Just Heather

After my youngest daughter’s diagnosis last year, I did a lot of research on celiac disease, naturally. I started noticing symptoms that we had taken to our pediatrician(s) numerous times over the course of 9 years, but no one had ever connected them.

It all seems rather disconnected, after all. I would never have guessed that joint pain (diagnosis: growing pains), skin disorders (diagnosis: eczema), behavioral issues (diagnosis: undiscovered after repeated visits with child psychologists, school counselors and doctors) and chronic nasal conditions (diagnosis: allergies, sinusitis, ear infections) were in any way related until I saw them all on one symptom list for the first time.

We made the decision in December to have the girls tested, but they balked at the idea of someone “taking out their blood.” Knowing that testing is unreliable in children anyway, we agreed to try a dietary challenge. The idea was that we would remove gluten from their diet, reintroducing it at 3 separate times over the course of 3 months. By day 5 of our first gluten free week, we were having the most peaceful days in recent memory. The first challenge was an utter failure—with the girls in pain less than an hour after their breakfast toast, in the bathroom all day and hyperactive off the charts by the next afternoon. As that last part could be chalked up to Christmas-mania, we were only looking to the gastrointestinal issues for results.

The end of the second gluten challenge a few weeks later had our oldest daughter begging, “Please don’t make me do the 3rd challenge.” The girls have now been completely gluten free for over 2 months. The few accidents we’ve encountered along the way have only served to prove how right the decision was. They now react to gluten with immediate, obvious, physical signs (especially Brenia)—flushed cheeks, hyperactivity, anger issues and complete exhaustion.

I decided the genes had to come from somewhere and decided to have myself tested. The problem is you are supposed to be eating the equivalent of 4 pieces of bread a day for 2-3 months for accurate readings and I have been pretty “gluten-lite” since Lorelai’s diagnosis. It only made sense to cook one family meal every night so my only source of gluten was lunch here and there. Of course, we all know I’m not patient enough for that so I had the blood test anyway. It came back midway in the normal range, which my doctor said given my recent diet was probably inconclusive. In lieu of additional testing, she suggested I go completely gluten free for 3 months.

I’m starting month two and have shown the same significant improvement as all three girls. I would never have referred to any of my “issues” as symptoms, but now that they are gone it has been life-changing. I have more energy than I can remember having in my life. I am more focused than ever—the house first floor (I’m getting there!) has been cleaner and more organized than ever before. The headaches I have had nearly daily since I was a child are few and far between. I lost 4 pounds in the first 4 days—presumably all water weight as I lost immediate inches. I never realized how bloated I was until it went away and came back again in a rush after a gluten mistake.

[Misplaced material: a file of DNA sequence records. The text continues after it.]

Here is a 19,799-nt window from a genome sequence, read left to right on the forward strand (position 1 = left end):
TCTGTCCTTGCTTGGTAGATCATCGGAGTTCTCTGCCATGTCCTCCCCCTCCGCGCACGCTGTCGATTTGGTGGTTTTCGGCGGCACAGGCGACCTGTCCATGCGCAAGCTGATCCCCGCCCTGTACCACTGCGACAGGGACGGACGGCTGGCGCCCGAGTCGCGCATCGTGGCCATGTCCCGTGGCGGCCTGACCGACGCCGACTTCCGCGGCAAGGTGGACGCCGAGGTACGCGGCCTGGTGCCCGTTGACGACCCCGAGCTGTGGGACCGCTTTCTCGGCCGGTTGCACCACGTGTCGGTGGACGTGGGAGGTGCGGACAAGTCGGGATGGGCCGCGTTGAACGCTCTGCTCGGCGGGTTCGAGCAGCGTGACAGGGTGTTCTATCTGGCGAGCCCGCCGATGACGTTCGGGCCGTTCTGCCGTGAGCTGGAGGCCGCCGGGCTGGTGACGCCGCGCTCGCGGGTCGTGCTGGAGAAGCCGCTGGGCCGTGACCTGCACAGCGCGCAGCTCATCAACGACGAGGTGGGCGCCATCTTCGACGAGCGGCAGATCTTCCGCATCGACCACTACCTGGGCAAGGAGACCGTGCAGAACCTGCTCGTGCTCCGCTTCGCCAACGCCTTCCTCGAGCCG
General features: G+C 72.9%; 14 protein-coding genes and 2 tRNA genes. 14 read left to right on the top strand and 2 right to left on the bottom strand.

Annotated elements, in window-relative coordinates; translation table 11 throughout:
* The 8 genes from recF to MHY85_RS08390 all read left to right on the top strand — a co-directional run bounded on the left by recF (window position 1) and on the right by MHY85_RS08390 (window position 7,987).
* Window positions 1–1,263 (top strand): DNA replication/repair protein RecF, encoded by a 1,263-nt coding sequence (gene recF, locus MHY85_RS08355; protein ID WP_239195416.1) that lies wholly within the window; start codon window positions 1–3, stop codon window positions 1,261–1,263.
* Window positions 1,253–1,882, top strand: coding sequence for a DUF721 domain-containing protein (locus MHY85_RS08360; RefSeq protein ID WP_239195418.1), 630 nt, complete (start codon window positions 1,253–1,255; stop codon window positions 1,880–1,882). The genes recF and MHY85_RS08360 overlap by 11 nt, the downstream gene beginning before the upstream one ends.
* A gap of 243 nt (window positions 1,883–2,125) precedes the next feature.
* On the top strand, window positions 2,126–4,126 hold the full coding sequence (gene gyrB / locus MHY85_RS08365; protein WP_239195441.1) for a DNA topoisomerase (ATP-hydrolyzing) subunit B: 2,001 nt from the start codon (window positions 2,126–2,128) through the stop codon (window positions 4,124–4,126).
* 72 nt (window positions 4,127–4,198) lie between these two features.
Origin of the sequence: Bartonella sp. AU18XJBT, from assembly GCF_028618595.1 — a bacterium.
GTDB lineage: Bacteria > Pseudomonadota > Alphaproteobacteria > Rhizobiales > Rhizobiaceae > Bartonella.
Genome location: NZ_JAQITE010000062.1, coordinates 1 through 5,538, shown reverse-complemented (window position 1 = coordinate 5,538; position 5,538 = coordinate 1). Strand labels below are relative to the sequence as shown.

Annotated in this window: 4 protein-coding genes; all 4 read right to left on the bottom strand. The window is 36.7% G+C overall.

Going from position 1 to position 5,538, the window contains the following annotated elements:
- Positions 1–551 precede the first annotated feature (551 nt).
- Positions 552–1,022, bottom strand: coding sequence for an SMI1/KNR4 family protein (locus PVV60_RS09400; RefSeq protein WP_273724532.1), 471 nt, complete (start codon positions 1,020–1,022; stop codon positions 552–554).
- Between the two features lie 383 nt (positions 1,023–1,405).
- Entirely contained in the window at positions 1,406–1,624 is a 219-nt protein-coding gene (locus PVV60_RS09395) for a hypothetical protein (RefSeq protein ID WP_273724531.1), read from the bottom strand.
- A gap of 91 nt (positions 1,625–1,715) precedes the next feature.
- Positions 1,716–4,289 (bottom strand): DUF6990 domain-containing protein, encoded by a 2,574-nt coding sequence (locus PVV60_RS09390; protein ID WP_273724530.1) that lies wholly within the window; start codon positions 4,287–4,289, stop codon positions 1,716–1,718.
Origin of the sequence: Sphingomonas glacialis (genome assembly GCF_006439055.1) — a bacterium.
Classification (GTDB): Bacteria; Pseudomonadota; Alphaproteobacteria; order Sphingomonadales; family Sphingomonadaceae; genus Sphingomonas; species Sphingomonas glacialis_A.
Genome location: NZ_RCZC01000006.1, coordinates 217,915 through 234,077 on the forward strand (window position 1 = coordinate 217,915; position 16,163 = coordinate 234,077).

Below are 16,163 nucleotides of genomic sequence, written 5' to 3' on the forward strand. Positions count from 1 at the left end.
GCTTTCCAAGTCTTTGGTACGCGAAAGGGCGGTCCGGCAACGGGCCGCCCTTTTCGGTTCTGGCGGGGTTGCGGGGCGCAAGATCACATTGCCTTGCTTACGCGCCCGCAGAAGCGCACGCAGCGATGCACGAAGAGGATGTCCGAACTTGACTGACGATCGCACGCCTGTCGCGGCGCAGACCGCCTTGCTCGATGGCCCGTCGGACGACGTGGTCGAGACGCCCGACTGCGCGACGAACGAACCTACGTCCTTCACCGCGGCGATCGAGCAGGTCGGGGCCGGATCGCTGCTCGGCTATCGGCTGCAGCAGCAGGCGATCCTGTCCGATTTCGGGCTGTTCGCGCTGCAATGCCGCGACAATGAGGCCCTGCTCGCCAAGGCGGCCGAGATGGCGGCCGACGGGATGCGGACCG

While I can’t say I’m truly glad to have a lifelong autoimmune disorder, I am so thrilled to have discovered it. I feel great, my house/life are (fairly) in order for the first time and I am enjoy my children more than ever before. Of course, the absence of their attitude and anger-management issues make that so much easier. All I know is, positive test or not, it’s the gluten-free life for me (and my kids)!

2 Responses to “Diseased”

  1. I am glad you are achieving great progress through your gluten-elimination program. I also feel so much better now that gluten has been removed from my life. It took quite some time to get past having doctors tell me it was everything BUT Celiac (nobody even thought of that one until I started the elimination process myself).

    Also, I hope you don’t mind me adding your blog feed to my gluten-free and celiac news-aggregator so my readers can quickly see and link to your latest postings:


  2. Heather,

    Glad you caught it! Have you discussed which parent this might come from? It might prove an interesting study as I’m betting Dawn has a similar problem.

    Glad you are all healthier, but I’m sorry about the rolls!